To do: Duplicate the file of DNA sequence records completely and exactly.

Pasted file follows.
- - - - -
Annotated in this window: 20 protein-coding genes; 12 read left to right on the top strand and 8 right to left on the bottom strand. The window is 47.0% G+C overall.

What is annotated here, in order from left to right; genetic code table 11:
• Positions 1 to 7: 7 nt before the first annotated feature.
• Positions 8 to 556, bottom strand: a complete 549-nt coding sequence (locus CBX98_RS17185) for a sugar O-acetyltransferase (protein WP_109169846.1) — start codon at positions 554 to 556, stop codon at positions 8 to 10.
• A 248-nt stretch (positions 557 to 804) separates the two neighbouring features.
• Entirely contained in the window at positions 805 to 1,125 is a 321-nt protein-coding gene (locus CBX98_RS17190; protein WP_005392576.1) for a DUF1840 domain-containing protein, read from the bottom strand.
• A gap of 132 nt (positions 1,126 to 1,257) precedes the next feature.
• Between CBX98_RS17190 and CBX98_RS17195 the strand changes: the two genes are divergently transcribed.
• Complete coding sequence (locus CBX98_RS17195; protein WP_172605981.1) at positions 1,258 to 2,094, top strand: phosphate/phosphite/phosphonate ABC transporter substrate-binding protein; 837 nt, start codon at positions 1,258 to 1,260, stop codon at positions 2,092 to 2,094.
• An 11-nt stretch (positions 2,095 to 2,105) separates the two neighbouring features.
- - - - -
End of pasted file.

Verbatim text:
Annotated in this window: 20 protein-coding genes; 12 read left to right on the top strand and 8 right to left on the bottom strand. The window is 47.0% G+C overall.

What is annotated here, in order from left to right; genetic code table 11:
• Positions 1 to 7: 7 nt before the first annotated feature.
• Positions 8 to 556, bottom strand: a complete 549-nt coding sequence (locus CBX98_RS17185) for a sugar O-acetyltransferase (protein WP_109169846.1) — start codon at positions 554 to 556, stop codon at positions 8 to 10.
• A 248-nt stretch (positions 557 to 804) separates the two neighbouring features.
• Entirely contained in the window at positions 805 to 1,125 is a 321-nt protein-coding gene (locus CBX98_RS17190; protein WP_005392576.1) for a DUF1840 domain-containing protein, read from the bottom strand.
• A gap of 132 nt (positions 1,126 to 1,257) precedes the next feature.
• Between CBX98_RS17190 and CBX98_RS17195 the strand changes: the two genes are divergently transcribed.
• Complete coding sequence (locus CBX98_RS17195; protein WP_172605981.1) at positions 1,258 to 2,094, top strand: phosphate/phosphite/phosphonate ABC transporter substrate-binding protein; 837 nt, start codon at positions 1,258 to 1,260, stop codon at positions 2,092 to 2,094.
• An 11-nt stretch (positions 2,095 to 2,105) separates the two neighbouring features.